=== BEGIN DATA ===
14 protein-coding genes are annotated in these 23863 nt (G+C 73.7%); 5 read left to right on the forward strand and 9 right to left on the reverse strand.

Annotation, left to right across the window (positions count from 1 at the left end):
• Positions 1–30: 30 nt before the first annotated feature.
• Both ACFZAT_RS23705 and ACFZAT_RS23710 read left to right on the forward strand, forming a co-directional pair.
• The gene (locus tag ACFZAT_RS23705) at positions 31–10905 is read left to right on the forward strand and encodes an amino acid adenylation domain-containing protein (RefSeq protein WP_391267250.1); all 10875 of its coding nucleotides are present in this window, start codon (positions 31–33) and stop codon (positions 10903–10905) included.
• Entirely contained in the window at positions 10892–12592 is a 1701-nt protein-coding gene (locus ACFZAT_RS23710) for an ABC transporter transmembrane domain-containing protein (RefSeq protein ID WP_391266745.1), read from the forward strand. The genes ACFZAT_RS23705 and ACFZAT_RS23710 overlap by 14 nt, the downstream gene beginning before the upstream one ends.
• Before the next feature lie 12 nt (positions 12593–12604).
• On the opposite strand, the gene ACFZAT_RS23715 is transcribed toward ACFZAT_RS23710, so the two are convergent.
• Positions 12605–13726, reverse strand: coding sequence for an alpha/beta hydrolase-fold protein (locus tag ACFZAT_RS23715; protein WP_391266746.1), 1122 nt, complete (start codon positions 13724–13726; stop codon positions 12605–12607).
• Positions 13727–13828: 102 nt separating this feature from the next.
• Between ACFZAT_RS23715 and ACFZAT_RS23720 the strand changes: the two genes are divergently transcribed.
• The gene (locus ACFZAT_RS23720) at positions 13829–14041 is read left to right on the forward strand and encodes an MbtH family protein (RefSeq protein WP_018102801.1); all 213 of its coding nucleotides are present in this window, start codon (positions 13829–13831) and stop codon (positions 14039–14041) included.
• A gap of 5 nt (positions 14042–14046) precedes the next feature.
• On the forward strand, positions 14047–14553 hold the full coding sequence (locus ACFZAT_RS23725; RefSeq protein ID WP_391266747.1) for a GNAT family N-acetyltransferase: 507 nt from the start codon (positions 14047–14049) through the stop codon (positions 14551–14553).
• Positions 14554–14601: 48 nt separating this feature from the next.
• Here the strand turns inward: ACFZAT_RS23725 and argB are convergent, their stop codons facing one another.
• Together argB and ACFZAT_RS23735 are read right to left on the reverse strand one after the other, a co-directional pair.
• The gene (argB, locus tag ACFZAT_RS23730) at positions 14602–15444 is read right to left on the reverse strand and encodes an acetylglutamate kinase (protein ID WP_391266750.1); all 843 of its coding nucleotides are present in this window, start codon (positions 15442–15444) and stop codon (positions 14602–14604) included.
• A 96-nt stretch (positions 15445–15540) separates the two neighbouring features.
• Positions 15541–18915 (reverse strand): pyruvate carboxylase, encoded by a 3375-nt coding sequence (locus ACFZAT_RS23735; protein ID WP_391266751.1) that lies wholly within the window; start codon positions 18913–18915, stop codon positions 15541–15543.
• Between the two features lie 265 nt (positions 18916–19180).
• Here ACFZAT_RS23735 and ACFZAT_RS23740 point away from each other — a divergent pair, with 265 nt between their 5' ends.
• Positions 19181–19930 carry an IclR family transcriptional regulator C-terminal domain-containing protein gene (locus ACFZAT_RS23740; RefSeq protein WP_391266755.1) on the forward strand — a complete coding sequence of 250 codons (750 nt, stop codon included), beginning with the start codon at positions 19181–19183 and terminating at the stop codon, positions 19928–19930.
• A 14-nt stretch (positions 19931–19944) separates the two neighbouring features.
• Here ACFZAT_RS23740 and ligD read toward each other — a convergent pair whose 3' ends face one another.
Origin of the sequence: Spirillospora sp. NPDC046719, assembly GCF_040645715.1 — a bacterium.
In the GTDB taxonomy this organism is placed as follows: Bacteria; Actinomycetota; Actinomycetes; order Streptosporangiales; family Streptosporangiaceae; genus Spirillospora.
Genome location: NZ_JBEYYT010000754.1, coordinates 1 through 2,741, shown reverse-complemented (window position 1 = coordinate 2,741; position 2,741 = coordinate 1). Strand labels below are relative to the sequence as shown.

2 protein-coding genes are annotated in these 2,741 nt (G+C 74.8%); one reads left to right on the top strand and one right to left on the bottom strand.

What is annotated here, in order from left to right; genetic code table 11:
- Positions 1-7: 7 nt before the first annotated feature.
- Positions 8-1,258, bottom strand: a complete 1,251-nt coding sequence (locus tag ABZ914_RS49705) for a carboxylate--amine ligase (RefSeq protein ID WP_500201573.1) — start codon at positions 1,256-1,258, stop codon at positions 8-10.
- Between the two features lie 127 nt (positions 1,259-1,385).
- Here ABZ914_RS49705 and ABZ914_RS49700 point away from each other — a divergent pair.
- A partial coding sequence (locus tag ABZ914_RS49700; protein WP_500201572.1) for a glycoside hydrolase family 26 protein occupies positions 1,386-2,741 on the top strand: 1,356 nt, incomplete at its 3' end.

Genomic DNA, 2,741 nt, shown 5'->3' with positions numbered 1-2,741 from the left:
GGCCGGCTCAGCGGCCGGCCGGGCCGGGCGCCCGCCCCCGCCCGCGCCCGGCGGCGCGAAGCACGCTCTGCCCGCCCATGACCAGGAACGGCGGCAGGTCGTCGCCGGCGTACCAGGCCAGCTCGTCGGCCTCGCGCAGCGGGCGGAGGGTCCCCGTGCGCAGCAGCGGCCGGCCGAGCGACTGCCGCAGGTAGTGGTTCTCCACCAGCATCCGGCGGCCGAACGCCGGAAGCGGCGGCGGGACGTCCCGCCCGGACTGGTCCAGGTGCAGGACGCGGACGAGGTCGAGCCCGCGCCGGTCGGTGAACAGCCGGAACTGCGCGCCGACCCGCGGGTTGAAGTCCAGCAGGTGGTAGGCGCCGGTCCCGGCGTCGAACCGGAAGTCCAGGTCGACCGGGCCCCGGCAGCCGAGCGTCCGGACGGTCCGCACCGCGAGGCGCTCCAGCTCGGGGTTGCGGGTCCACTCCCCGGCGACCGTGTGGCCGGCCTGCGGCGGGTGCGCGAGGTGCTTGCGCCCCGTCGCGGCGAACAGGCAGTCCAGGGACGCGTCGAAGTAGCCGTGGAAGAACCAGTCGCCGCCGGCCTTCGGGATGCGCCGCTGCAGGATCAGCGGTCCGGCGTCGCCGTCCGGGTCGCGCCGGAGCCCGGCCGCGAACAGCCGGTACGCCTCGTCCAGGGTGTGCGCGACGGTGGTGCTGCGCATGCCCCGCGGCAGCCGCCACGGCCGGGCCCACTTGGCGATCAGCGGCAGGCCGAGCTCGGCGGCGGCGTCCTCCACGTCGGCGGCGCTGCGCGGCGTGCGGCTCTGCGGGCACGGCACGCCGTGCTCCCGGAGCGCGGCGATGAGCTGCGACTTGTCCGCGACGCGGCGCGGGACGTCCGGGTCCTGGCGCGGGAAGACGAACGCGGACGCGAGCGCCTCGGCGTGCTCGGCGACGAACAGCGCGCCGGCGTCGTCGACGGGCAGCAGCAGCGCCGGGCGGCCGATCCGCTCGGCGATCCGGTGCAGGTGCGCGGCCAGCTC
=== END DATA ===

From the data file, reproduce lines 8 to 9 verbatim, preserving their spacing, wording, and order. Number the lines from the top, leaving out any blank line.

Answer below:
• On the opposite strand, the gene ACFZAT_RS23715 is transcribed toward ACFZAT_RS23710, so the two are convergent.
• Positions 12605–13726, reverse strand: coding sequence for an alpha/beta hydrolase-fold protein (locus tag ACFZAT_RS23715; protein WP_391266746.1), 1122 nt, complete (start codon positions 13724–13726; stop codon positions 12605–12607).